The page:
Control of magnetic anisotropy in (Ga,Mn)As by lithography-induced strain relaxation

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Control of magnetic anisotropy in (Ga,Mn)As by lithography-induced strain relaxation

J. Wenisch1,*, C. Gould1, L. Ebel1, J. Storz1, K. Pappert1, M.J. Schmidt1,
C. Kumpf2, G. Schmidt1, K. Brunner1, and L.W. Molenkamp1

1 Physikalisches Institut (EP3) and 2 Physikalisches Institut (EP2), Universität Würzburg, Am Hubland, D-97074 Würzburg, Germany

Published as: J. Wenisch et al., Phys. Rev. Lett. 99, 077201 (2007).

Controlling the magnetic properties of semiconducting materials is certainly one of the key issues in the field of modern electronic device technology. An important material system in this context is (Ga,Mn)As, which has been the focus of many studies over the last years. As the understanding of its complex transport and magnetic properties increases, the focus of interest shifts from basic research towards its application in devices. For this, it is necessary to obtain a fundamental understanding of the nexus of magnetic properties and the structure of the materials at the device level. We present a systematic study of the role of strain relaxation in patterned (Ga,Mn)As nanostructures as the dominating factor contributing to the magnetic anisotropy. Before patterning, a (Ga,Mn)As layer shows biaxial easy axes along [100] and [010]. We then produce narrow stripes by lithographically structuring the layer. This allows a large elastic strain relaxation (verified by reciprocal space mapping) in only one direction which replaces the corresponding easy axes by a hard axis. A (now uniaxial) easy axis remains in the other direction where pseudomorphic conditions are retained. The method allows us to locally control the magnetic properties of the material by influencing the strain anisotropy in the layer.

FIG. 1

FIG. 1: (a) SEM picture of the sample surface after patterning. (b) Simulation of the lattice displacement (100 times exaggerated) after strain relaxation in a cross-section of a 200 nm wide stripe.

A (Ga,Mn)As layer grown epitaxially on a GaAs substrate is subject to compressive strain in the plane of the sample as the bulk lattice constant of (Ga,Mn)As is larger than that of GaAs. At temperatures around 4 K, the material typically exhibits preferred magnetization directions (easy axes) along the in-plane [100] and [010] crystal directions [1, 2]. In our experiment, we modify the lattice strain of (Ga,Mn)As on GaAs by lithography, which allows us to locally control the magnetic anisotropy of the material. To achieve this, a fully pseudomorphic 70 nm (Ga,Mn)As layer is structured into narrow but very long stripes (200 nm x 100 µm). By this, we allow anisotropic, elastic strain relaxation perpendicular to the long axis of the stripe. This uniaxial strain relaxation in the structures is investigated by sophisticated X-ray diffraction methods. To determine the influence of patterning on the magnetic anisotropy, a series of magnetometric and magnetotransport studies are performed.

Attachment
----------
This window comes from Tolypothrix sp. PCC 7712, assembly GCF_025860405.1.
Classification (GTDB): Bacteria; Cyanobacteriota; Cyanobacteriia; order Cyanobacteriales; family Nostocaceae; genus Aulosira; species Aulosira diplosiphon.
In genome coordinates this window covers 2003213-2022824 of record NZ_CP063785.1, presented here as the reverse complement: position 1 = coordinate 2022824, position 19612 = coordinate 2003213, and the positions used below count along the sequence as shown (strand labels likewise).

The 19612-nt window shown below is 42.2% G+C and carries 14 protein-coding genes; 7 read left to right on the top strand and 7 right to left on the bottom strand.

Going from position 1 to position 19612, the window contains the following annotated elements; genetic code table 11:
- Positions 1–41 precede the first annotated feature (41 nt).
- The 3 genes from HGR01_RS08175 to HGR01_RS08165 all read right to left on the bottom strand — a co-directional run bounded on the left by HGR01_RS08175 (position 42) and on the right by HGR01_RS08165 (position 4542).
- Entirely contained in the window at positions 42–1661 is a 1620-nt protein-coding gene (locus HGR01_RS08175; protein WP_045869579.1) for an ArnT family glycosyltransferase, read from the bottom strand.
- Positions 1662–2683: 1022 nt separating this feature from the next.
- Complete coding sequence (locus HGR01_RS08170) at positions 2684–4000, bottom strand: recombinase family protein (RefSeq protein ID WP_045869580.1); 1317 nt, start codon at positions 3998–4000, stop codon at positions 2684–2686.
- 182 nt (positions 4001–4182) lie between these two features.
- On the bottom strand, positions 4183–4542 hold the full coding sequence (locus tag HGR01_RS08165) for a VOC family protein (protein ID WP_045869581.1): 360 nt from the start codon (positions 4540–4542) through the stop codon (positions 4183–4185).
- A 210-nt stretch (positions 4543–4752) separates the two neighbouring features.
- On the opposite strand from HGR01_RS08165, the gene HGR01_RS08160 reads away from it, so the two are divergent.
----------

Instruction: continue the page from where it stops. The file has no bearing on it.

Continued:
After growth of the samples in a III-V molecular-beam-epitaxy chamber, electron beam lithography and chemically assisted ion beam etching are used to pattern the samples into the structure shown in Fig. 1a. By this process, a total area of 4 x 4 mm is covered with arrays of stripes, aligned along the [100] crystal direction, each individual stripe measuring nominally 200 nm x 100 µm with a separating distance of 200 nm. The etch depth is about 200 nm, extending well into the GaAs buffer. The patterning results in a nearly full relaxation of the strain perpendicular to the stripes, as modeled by finite element simulations displayed in Fig. 1b.

FIG. 2

FIG. 2: Reciprocal space h-k-maps in the vicinity of the (333) Bragg reflection at (a) a stripes-sensitive and (b) a bulk-sensitive l-position. In (c) the corresponding k-line scans (horizontal scans through the maximum of (a) and (b)) and best fitting Voigt-profiles are shown, see text.

The actual strain relaxation in the (Ga,Mn)As stripes is determined by measuring the lattice constants along selected crystal directions by reciprocal space mapping in the vicinity of the (333) Bragg reflection. These grazing incidence X-ray diffraction (GIXRD) measurements have been performed at beamline BW2 of HASYLAB.

Experimental complications arise from the fact that (due to the small lattice mismatch of f = 1.5•10−3) the Bragg reflections of (Ga,Mn)As and GaAs are separated by only ∆l = 0.0044 r.l.u. (reciprocal lattice units) for the purely pseudomorphically strained case, a value which can hardy be resolved by our experimental setup. However, the small thickness of the (Ga,Mn)As layer (70 nm) leads to a significant broadening of the (333) reflection in l-direction as well as the appearance of finite thickness fringes. By mapping the reciprocal space on the maximum of one of the finite thickness fringes, the measurement is mainly sensitive to the (Ga,Mn)As stripes, as well as sufficiently far from the l-position of the GaAs bulk peak. Fig. 2a shows the pertinent h-k-map at l = 2.98, and a similar map through the GaAs (333) bulk-peak in Fig. 2b. We observe a clear shift of the (Ga,Mn)As-sensitive peak towards smaller values in k (Fig. 2a). This shift indicates relaxation of the (Ga,Mn)As structure in [010] direction, whereas in [100] direction no relaxation takes place (no peak shift is visible in h-direction or in the bulk-sensitive measurement).